“Aviruppola has a lot of pending cases on her in the education commission. It is important that Aviruppola should realise that we are public servants and when the Ministry orders something best for the students we should execute them but if she is trying to refuse them, disguising herself as a powerful authority who can refuse orders of the Education Ministry based on personal issues, such incidents should be objected,” General Secretary of Ceylon Teachers’ Union (CTU), Joseph Stalin expressed.
He further noted that even though there are complaints against 15 violations on principal Aviruppola, yet she was appointed as a member of the presidential task force on education.
“Many so-called popular schools principals in Colombo usually were charged with such complaints but when the complaints are investigated they have already retired. If such complaints were filed against a rural area school principal, they will be transferred immediately. Even during the issue of H.B. Wasantha, the statement from this principal emphasises that she has neglected this teacher for some personal vigilance. But instead of rapid action against this principal, the teacher has to fight to prove the allegations made was false,” he added.
He further claimed that since she has contacts of higher authorities and politicians who are alumni, any violations by her are covered-up.
The principal’s qualms
A representative of the Ceylon Teachers' Service Union noted that instead of neglecting his appointment and raising different allegations regarding his past, the principal should have informed the Education Ministry of the surplus of teachers in the school as she has revealed now.
“The principal is raising claims against Wasantha and Janayanetti in order to cover-up her personal vigilance and own beliefs. Initially, she ignored the teacher claiming that he has worked under the principal of St Paul’s Girls’ School Sumedha Jayaweera. Then she neglected his appointment claiming that a male teacher cannot teach Grade 12 Sinhala literature since there are poems praising women’s beauty in the syllabus that needs to be explained to girls. Then she claimed that there is a surplus of teachers teaching Sinhala literature at school so another teacher is not needed and then she accused the teacher of a disciplinary flaw that she confirmed from the former principal of St. Paul’s Girls’ school,” he added.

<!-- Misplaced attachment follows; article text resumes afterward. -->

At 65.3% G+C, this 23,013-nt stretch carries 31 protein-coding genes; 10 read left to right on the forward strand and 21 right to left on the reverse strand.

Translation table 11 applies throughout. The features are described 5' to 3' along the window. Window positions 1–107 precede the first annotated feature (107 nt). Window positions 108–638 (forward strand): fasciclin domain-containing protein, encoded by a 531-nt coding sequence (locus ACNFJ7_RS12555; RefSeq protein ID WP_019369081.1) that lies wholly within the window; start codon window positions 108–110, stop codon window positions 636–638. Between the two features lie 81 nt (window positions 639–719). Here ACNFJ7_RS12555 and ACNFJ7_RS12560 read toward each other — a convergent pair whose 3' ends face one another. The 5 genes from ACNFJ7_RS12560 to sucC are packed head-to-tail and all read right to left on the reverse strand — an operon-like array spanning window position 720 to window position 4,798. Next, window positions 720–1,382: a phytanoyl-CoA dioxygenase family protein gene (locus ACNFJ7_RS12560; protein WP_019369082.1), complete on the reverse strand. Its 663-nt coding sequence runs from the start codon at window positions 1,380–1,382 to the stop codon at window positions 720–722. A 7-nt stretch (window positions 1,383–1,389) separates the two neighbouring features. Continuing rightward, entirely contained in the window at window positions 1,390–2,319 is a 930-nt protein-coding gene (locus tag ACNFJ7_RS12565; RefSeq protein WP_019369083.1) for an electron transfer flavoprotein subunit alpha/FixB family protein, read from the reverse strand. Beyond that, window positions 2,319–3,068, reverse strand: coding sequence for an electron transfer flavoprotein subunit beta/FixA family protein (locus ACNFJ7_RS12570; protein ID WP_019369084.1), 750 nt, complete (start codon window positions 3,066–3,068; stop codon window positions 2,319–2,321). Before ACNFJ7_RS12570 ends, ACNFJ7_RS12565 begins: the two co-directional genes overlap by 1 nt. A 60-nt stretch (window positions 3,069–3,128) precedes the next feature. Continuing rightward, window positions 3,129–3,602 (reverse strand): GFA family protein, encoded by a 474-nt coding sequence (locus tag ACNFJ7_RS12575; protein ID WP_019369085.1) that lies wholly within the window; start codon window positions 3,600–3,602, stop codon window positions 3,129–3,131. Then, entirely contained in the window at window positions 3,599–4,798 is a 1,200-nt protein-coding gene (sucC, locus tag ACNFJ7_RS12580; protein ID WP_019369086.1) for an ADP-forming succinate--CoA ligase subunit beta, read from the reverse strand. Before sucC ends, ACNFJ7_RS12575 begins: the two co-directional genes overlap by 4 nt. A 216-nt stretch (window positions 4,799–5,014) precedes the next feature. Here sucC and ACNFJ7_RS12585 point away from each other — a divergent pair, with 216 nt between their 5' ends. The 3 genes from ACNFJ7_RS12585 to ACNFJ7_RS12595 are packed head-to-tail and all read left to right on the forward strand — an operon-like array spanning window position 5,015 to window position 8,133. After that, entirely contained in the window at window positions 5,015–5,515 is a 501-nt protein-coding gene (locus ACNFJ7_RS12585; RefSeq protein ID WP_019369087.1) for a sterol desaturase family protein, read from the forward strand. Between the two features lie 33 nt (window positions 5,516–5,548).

He also noted that a complaint has been sent on behalf of Wasantha, hoping that he will be served justice after a fair investigation.
Meanwhile, when Ceylon Today reached Aviruppola over the phone she refused to make a statement, claiming that the issue was already informed to the Ministry Secretary and she also noted that she refuses any allegation from H.G. Wasantha and noted that she neglected his appointment since she received negative comments from his previous school.
In the meantime, H.B. Wasantha also refused to speak to the Media since it can affect ongoing investigations.
Ceylon Today also tried to contact the former principal Geetha Abheygunewardana and the current Principal Sumedha Jayaweera of St Paul’s Girls’ School in order to confirm the allegations, but they too refused to comment.
Ceylon Today reached Dhammika Jayanetti, the Director of Teacher Transfers, for her take on the issue.
“I didn’t overstep in my duty as Aviruppola claimed. I did my duty using my authority adequately. This is an ordinary transfer that was ordered by the secretary. Though she claimed disciplinary allegation on H.B. Wasantha we haven’t received such complaints to consider when transferring him,” she confirmed.
Reliable resources say that investigations are still in progress. As trade unions claim, will they drag till both the principal and teacher in this issue are retired?